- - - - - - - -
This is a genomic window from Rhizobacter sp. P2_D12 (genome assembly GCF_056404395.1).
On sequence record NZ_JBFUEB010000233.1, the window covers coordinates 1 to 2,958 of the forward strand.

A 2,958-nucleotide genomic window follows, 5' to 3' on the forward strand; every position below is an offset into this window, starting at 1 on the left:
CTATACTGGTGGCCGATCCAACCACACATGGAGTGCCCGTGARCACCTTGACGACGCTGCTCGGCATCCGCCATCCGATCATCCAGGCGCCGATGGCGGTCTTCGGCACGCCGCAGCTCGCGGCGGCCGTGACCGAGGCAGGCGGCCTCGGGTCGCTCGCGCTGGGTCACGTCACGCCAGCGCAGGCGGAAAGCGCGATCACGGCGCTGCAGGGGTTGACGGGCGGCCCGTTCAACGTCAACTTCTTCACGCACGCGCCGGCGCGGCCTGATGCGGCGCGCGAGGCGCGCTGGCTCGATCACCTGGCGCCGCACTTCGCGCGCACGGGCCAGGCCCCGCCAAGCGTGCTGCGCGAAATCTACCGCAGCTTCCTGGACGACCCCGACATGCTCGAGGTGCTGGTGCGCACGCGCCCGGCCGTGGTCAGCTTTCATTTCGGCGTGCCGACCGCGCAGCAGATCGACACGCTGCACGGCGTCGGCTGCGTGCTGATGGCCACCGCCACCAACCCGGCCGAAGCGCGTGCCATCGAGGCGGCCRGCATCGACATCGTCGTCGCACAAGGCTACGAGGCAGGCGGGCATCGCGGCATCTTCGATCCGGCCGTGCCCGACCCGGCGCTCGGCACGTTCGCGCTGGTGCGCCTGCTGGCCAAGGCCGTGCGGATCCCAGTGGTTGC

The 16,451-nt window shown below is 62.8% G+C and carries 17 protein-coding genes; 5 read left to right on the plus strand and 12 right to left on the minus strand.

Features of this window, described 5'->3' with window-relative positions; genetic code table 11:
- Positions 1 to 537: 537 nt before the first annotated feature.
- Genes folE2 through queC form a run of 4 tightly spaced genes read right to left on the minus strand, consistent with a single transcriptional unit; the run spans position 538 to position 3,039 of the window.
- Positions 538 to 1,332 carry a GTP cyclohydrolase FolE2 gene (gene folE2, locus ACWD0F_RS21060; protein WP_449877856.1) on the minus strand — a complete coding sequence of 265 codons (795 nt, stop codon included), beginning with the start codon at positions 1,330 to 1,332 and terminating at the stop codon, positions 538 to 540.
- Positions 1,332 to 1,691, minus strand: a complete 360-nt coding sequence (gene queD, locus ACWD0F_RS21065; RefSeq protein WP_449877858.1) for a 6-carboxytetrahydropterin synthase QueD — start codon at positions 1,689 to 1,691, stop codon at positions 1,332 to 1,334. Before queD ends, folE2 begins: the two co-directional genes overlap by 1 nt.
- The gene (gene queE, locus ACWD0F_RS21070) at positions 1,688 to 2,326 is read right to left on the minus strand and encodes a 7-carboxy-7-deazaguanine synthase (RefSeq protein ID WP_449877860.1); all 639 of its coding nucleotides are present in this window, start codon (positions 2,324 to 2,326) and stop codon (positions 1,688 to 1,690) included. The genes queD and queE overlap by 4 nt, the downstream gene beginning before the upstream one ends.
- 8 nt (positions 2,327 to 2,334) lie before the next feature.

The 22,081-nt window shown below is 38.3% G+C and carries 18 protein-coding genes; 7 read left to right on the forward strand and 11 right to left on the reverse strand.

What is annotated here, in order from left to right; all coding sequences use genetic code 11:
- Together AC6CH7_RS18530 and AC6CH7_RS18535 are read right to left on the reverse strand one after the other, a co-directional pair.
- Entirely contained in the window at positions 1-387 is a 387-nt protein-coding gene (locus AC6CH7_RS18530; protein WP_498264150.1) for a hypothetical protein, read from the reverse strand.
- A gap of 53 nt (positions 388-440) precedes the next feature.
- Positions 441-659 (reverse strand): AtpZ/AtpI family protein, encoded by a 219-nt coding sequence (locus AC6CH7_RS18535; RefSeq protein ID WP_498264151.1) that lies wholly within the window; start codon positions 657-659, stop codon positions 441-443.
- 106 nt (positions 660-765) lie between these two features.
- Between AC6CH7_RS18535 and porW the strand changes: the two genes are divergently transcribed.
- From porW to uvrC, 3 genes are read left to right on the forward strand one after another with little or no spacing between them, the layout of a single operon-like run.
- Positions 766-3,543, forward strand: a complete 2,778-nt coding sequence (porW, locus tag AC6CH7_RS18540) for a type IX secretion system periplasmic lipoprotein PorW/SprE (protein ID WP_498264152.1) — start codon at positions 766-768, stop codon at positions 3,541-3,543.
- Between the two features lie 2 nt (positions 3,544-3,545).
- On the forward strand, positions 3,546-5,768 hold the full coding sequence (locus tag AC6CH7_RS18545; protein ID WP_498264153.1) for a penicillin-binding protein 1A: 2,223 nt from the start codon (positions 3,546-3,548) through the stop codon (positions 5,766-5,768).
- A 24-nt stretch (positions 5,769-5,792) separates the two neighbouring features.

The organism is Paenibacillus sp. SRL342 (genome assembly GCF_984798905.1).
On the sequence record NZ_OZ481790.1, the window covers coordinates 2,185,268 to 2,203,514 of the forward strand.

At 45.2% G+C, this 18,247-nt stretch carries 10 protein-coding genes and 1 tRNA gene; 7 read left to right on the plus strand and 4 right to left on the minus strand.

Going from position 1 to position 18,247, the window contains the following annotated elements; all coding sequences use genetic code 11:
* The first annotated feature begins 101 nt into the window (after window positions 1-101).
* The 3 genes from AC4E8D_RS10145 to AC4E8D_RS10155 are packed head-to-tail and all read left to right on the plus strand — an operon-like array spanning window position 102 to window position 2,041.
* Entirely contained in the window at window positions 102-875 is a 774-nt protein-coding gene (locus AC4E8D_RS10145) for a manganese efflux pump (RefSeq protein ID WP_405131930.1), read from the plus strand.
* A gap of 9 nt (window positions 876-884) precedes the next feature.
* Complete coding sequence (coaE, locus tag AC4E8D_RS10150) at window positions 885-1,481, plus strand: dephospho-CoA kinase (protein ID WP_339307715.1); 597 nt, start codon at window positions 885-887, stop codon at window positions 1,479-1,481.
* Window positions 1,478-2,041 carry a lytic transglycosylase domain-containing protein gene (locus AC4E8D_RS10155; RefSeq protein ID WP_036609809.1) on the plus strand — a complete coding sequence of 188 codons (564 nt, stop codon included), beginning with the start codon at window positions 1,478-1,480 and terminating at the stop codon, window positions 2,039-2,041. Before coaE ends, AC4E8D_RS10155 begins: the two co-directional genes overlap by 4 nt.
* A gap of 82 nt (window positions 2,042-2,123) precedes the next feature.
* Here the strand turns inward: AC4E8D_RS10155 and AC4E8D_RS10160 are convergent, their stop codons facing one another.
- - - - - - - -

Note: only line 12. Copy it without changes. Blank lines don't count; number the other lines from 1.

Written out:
- 8 nt (positions 2,327 to 2,334) lie before the next feature.